Ice Age Approaches? - Antarctic Ice Area Sets Record High
Sept 20, 2012 | Scoop.co.nz
"Day 258 of 2012 is the highest for this date since satellite scanning
of Antarctic ice areas commenced 33 years ago" the New Zealand Climate
Science Coalition announced today. "It is also the fifth highest daily
value on record." Coalition chairman, Hon Barry Brill, says the most
remarkable aspect is the extent to which the 2012 area exceeds normal
Antarctica averages. "The sea ice cover yesterday was 311,000 square
kilometers above the 1979-2012 average. The surplus ice is more than twice the area of New Zealand."
The Antarctic dimensions come partly at the expense of Arctic sea ice,"
said Mr. Brill. "Over the 33-year period aggregate global sea ice
volumes have remained steady, but there are fluctuations between the two
polar areas from year to year.
The fluctuations are the result of ocean currents and wind patterns,
rather than temperatures. Antarctic ice is much more important than that
of the Arctic. The area of its sea ice is a million square kilometers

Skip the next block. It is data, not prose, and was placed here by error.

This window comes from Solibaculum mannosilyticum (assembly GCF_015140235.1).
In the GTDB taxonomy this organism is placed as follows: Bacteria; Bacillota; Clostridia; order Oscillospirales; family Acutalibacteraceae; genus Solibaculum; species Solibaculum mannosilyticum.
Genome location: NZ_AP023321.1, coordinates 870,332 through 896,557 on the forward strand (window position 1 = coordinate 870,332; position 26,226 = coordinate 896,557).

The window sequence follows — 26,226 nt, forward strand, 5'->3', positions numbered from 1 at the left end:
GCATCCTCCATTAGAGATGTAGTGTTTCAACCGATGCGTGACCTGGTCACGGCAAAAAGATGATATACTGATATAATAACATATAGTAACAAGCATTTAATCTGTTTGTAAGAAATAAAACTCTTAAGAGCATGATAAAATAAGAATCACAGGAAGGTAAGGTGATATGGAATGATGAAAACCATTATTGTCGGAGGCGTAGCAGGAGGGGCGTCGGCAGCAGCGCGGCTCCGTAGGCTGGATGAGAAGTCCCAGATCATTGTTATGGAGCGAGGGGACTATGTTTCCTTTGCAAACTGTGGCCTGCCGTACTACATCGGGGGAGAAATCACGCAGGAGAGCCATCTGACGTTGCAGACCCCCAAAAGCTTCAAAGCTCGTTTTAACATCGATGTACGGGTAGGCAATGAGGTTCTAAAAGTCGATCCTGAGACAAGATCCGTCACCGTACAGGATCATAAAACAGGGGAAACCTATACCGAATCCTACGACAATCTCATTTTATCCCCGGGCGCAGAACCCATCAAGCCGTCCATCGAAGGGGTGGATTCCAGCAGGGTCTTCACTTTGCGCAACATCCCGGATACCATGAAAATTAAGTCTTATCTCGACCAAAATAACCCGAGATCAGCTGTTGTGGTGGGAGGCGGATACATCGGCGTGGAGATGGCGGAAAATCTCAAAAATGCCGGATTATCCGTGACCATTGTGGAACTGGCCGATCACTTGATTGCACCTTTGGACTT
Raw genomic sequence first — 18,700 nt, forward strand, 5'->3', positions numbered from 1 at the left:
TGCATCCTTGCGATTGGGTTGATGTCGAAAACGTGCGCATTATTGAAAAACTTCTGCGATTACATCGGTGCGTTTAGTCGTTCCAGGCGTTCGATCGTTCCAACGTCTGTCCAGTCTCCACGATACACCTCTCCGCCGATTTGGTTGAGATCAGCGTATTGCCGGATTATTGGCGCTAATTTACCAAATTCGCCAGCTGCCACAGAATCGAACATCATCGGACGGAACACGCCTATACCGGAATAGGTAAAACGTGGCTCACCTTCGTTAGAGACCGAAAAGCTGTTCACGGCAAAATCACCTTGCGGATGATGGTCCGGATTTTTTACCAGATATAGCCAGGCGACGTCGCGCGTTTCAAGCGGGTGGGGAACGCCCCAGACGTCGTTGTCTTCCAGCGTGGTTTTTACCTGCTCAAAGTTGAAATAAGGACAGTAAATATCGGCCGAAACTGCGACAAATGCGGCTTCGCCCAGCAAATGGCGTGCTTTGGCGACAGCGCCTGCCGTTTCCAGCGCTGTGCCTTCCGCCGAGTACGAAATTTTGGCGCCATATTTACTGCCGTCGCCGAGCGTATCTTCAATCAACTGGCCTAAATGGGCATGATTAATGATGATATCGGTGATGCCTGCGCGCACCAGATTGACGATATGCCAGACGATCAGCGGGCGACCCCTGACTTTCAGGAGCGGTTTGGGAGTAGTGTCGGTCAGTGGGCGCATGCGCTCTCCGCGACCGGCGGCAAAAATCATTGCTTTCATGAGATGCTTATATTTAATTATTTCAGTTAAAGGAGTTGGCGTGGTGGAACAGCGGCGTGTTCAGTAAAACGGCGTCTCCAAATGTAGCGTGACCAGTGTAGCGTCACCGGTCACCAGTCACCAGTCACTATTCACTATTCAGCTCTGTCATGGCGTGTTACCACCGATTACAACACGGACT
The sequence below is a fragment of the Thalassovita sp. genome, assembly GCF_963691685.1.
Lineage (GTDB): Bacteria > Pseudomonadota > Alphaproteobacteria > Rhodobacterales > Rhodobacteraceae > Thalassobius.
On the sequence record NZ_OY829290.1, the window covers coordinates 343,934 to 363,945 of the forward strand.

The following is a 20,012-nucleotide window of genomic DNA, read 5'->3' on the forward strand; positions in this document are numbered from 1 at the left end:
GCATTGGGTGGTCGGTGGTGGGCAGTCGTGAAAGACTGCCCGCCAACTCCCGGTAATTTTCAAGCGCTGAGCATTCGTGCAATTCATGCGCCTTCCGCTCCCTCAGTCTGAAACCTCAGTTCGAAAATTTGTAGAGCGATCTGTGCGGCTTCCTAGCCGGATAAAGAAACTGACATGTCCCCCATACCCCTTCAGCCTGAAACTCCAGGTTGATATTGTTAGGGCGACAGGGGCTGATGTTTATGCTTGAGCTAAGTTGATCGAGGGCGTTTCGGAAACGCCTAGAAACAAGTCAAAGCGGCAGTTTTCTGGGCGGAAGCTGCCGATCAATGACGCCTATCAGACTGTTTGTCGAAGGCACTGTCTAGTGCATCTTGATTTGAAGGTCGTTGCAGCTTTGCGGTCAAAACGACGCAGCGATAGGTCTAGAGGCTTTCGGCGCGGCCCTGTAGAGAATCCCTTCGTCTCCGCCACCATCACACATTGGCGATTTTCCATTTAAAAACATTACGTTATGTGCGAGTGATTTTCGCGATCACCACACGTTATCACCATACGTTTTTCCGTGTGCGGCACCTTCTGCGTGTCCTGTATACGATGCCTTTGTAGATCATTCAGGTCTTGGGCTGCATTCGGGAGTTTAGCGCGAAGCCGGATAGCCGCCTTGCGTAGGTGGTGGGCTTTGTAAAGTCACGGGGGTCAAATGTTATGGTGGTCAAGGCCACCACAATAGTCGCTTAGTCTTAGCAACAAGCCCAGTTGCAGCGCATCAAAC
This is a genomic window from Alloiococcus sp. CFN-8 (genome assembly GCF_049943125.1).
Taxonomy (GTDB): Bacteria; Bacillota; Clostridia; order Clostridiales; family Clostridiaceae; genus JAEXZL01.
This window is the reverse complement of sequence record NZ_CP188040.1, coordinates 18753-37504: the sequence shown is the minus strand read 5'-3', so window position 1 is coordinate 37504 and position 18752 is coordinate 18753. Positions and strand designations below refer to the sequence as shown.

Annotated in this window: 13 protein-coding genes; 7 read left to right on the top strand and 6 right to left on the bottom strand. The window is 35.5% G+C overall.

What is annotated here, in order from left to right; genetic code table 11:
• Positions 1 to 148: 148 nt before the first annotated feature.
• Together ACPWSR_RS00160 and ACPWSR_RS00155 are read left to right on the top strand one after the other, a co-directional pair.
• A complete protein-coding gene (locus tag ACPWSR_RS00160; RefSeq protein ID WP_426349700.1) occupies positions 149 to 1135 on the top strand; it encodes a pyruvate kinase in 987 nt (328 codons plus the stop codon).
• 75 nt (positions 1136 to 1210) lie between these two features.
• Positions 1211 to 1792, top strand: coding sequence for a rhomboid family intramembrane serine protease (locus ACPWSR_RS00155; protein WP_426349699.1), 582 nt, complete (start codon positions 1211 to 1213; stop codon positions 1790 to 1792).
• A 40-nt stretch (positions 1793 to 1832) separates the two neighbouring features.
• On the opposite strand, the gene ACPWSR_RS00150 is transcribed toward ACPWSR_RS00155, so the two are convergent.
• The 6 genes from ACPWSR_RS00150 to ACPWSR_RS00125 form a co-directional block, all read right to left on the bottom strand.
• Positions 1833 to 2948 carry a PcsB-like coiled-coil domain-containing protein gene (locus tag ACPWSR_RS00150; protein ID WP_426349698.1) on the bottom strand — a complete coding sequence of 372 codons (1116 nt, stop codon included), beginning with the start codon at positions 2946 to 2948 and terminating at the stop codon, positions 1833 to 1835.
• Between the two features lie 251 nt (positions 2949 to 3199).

larger than the highest value ever recorded in the Arctic. Then, of
course, the Antarctic is an entire continent, with more than 90% of the
earth's glacial ice," said Mr. Brill. "It is appropriate that this
record should occur in a week that The Listener carries a cover
story featuring the winter low point of Arctic ice, along with multiple
pictures of calving glaciers and forlorn polar bears," said Mr. Brill.
"The magazine has little to say about the Antarctic apart from
complaining that it is "poorly understood."
The author also avoids mentioning the glaring facts that no
significant global warming has been recorded in the past 16 years, and
that sea level rise is apparently decelerating. "It is
unfortunate that under-informed writers, albeit unwittingly, mislead
their readers who should be helped to understand the difference between
sea ice extent and ice cap ice, both thickness and extent as regards the
latter. The ice cap in the Arctic is small compared to the Antarctic.
The cap of the Antarctic is increasing in thickness in most places,
except around the Antarctic Peninsula. Sea ice extent is largely a
consequence of sea surface temperature, ocean currents and wind," said
Mr. Brill, who advised those interested in graphic confirmation of
Antarctic sea ice readings to refer to this link as well as this link.